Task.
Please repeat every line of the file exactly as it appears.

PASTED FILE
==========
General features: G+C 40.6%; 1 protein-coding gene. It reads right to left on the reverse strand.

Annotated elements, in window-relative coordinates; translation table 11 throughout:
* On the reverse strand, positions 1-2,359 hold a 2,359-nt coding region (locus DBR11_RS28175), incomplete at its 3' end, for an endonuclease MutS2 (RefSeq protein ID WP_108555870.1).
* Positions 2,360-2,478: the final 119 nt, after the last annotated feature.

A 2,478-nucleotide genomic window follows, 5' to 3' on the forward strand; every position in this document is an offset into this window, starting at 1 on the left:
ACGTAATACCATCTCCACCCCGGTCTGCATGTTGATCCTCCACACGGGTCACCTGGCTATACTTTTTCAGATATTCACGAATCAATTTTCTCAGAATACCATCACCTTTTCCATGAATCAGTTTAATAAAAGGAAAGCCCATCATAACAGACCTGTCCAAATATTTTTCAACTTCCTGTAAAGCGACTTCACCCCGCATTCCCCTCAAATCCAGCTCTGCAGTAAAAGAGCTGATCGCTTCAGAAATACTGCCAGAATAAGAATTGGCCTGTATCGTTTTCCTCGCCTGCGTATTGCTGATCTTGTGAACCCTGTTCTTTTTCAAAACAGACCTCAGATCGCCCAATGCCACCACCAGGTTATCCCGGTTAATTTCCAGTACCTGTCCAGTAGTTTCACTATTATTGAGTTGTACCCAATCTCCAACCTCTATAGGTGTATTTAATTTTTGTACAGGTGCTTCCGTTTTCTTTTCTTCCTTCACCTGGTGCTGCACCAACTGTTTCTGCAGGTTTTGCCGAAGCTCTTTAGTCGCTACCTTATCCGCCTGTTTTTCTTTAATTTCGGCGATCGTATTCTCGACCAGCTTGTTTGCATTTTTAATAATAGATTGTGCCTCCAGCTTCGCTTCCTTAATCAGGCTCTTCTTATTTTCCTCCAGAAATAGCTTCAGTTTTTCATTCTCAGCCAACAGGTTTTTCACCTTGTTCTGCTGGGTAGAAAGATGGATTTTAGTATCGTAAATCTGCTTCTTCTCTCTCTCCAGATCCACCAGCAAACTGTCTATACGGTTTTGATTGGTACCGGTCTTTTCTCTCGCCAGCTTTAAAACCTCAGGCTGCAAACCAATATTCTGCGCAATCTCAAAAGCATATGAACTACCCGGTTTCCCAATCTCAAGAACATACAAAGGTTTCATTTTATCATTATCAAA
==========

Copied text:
General features: G+C 40.6%; 1 protein-coding gene. It reads right to left on the reverse strand.

Annotated elements, in window-relative coordinates; translation table 11 throughout:
* On the reverse strand, positions 1-2,359 hold a 2,359-nt coding region (locus DBR11_RS28175), incomplete at its 3' end, for an endonuclease MutS2 (RefSeq protein ID WP_108555870.1).
* Positions 2,360-2,478: the final 119 nt, after the last annotated feature.

A 2,478-nucleotide genomic window follows, 5' to 3' on the forward strand; every position in this document is an offset into this window, starting at 1 on the left:
ACGTAATACCATCTCCACCCCGGTCTGCATGTTGATCCTCCACACGGGTCACCTGGCTATACTTTTTCAGATATTCACGAATCAATTTTCTCAGAATACCATCACCTTTTCCATGAATCAGTTTAATAAAAGGAAAGCCCATCATAACAGACCTGTCCAAATATTTTTCAACTTCCTGTAAAGCGACTTCACCCCGCATTCCCCTCAAATCCAGCTCTGCAGTAAAAGAGCTGATCGCTTCAGAAATACTGCCAGAATAAGAATTGGCCTGTATCGTTTTCCTCGCCTGCGTATTGCTGATCTTGTGAACCCTGTTCTTTTTCAAAACAGACCTCAGATCGCCCAATGCCACCACCAGGTTATCCCGGTTAATTTCCAGTACCTGTCCAGTAGTTTCACTATTATTGAGTTGTACCCAATCTCCAACCTCTATAGGTGTATTTAATTTTTGTACAGGTGCTTCCGTTTTCTTTTCTTCCTTCACCTGGTGCTGCACCAACTGTTTCTGCAGGTTTTGCCGAAGCTCTTTAGTCGCTACCTTATCCGCCTGTTTTTCTTTAATTTCGGCGATCGTATTCTCGACCAGCTTGTTTGCATTTTTAATAATAGATTGTGCCTCCAGCTTCGCTTCCTTAATCAGGCTCTTCTTATTTTCCTCCAGAAATAGCTTCAGTTTTTCATTCTCAGCCAACAGGTTTTTCACCTTGTTCTGCTGGGTAGAAAGATGGATTTTAGTATCGTAAATCTGCTTCTTCTCTCTCTCCAGATCCACCAGCAAACTGTCTATACGGTTTTGATTGGTACCGGTCTTTTCTCTCGCCAGCTTTAAAACCTCAGGCTGCAAACCAATATTCTGCGCAATCTCAAAAGCATATGAACTACCCGGTTTCCCAATCTCAAGAACATACAAAGGTTTCATTTTATCATTATCAAA